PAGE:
Visiting Cezanne – Hill Street Theatre, Edinburgh

Reviewer: Anna Ambelez

Writer: Duane Kelly

Director: Katie Jackson

A conversation between Cezanne ( Mark Coleman) and fellow artist Degas ( Fergus John McCann) starts the play, humorously portraying something of the relationship between the two men. This quickly moves into the main thread which is a ‘magic’ brush capable of transporting one in time.

McCann also plays one of Cezanne’s sitters, a gardener Germaine, who finds himself in the future, 2016, enticing a young struggling female artist, Nora Baker (Elaine McKergow), not male as the brochure states, to take the ‘brush’ and so the time transition occurs when she finds herself in Cezanne’s studio in 1900.

Titles can be deceptive, while this is about people visiting Cezanne, including a young journalist, Bessie Shaw,( Serena Doran) it is essentially a story of four troubled, sad people all struggling to make sense of their life. The journalist is a good link between the four characters, helping the flow and to link the scenes; “Art is experiencing an earthquake and France is at the centre”, she says, hence her endeavours to interview French artists.

The overall idea for this story is original and interesting, but the many-layered personal life stories could easily take up a full-length play and many ideas seem squashed into the 90 minutes. Opportunities to disclose interesting facts about Cezanne’s 67years are lost, not even his son is mentioned. The chances are there during some of the intimate dialogues, such as when Shaw interviews him.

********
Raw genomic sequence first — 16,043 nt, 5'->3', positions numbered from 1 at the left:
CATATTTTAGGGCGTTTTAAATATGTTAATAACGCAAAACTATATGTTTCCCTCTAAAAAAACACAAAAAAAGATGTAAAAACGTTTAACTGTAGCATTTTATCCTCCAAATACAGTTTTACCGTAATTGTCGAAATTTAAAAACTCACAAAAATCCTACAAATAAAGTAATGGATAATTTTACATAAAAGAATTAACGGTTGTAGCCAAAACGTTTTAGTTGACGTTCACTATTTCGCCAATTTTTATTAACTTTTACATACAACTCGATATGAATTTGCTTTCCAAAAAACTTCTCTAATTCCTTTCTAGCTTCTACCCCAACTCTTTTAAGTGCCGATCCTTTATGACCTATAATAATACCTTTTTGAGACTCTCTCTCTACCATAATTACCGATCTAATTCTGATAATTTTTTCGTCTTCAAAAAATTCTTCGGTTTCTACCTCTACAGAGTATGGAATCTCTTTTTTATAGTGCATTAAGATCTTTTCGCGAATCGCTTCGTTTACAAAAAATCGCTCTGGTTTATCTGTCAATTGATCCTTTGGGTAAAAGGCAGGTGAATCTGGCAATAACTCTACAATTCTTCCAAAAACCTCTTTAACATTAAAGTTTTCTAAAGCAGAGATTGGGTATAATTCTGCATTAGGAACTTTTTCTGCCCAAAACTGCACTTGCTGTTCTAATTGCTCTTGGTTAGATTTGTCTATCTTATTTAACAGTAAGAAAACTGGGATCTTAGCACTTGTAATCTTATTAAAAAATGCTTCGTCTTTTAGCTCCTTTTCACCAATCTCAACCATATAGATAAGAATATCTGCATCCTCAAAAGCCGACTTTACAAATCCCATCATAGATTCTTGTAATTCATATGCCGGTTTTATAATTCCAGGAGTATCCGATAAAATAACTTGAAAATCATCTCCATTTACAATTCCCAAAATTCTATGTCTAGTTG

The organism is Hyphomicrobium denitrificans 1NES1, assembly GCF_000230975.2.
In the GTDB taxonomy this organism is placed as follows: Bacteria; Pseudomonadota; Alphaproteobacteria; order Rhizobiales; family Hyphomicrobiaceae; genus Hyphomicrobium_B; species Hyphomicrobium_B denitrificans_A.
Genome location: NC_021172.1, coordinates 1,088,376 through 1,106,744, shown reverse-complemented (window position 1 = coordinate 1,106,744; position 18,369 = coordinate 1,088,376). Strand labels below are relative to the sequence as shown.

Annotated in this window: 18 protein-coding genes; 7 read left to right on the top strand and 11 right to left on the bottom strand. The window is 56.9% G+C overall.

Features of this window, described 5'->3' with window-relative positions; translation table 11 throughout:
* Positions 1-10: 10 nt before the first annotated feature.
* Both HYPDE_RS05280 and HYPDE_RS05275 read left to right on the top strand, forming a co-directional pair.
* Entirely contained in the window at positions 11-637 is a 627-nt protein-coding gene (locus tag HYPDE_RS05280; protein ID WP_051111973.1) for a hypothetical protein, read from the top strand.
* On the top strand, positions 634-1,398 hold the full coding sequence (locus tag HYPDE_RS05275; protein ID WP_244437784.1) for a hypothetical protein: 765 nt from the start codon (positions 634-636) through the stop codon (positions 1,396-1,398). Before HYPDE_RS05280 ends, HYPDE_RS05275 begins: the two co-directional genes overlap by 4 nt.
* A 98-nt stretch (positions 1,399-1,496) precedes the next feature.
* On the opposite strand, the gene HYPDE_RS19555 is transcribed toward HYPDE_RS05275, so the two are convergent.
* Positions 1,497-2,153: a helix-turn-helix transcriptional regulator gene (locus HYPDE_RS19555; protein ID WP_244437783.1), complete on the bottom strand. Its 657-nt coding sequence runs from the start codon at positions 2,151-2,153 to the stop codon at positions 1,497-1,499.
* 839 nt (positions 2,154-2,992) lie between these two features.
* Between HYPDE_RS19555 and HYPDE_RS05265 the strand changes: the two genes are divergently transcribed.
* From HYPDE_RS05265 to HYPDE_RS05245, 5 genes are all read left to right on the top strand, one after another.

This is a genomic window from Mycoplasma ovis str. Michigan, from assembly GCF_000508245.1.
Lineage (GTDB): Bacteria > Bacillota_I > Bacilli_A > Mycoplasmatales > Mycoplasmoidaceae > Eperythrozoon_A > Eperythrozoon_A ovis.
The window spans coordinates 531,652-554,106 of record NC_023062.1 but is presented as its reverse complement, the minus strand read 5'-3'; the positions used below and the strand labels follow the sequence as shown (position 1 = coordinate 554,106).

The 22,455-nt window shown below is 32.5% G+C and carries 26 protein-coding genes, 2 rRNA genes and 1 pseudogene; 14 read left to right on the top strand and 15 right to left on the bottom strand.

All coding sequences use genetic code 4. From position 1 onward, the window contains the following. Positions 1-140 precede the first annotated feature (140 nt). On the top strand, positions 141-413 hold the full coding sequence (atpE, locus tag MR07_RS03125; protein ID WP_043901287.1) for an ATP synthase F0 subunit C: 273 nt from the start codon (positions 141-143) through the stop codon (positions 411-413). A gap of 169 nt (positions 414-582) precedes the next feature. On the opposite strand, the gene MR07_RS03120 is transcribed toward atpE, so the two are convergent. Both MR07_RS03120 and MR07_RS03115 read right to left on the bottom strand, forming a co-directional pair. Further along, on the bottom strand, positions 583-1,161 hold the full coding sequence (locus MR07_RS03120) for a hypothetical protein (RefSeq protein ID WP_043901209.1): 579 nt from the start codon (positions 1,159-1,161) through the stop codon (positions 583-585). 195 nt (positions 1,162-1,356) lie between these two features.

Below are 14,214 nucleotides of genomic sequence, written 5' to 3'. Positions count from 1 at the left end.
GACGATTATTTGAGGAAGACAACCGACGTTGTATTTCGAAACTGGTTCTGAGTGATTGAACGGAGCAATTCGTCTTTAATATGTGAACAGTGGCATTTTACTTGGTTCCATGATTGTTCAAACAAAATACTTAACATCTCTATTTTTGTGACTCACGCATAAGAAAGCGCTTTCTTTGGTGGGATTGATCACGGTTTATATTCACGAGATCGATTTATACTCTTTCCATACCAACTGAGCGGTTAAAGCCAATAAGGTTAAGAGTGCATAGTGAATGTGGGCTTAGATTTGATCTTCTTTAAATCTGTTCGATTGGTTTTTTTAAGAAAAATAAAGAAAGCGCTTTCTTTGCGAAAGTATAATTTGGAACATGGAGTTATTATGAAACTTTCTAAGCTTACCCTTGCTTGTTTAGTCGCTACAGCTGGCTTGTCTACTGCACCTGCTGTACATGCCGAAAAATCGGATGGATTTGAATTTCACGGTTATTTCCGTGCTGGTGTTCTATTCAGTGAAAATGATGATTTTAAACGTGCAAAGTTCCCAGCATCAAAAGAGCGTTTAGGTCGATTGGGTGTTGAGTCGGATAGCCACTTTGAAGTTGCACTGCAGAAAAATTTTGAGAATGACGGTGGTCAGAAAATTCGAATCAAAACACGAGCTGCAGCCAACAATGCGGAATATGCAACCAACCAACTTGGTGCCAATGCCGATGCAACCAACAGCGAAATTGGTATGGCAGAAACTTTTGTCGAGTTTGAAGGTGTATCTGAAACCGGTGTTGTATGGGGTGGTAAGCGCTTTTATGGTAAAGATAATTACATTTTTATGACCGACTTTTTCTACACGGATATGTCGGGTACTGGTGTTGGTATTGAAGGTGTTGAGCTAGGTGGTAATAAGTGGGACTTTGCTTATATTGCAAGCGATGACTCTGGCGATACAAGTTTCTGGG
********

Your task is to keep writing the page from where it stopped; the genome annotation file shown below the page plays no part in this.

It leaves one wondering what the main aim of the play is. While the four cast portray their parts well, their moving the scenery and props between scenes breaks the flow and concentration; easier methods could be used, such as a black drape being removed simply, to reveal stepladders, instead of actors crossing the stage to replace items.

It is left to the audience to take from this production what they will. Cezanne says he “…. tries to make the fleeting moment immortal” and “Always a moment of dread when I approach an empty canvas”, these statements could be applied to the characters feelings about life; it may be about the personal lives and situations of the four characters all in search of answers or the inspirational comment Cezanne makes, which you will hear if you go to see it.

Runs until 28 August 2022

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The Reviews Hub - Scotland

The Scotland team is under the editorship of Lauren Humphreys. The Reviews Hub was set up in 2007. We aim to review all professional types of theatre, whether that be Commercial, Repertory or Fringe as well as Comedy, Music, Gigs etc.

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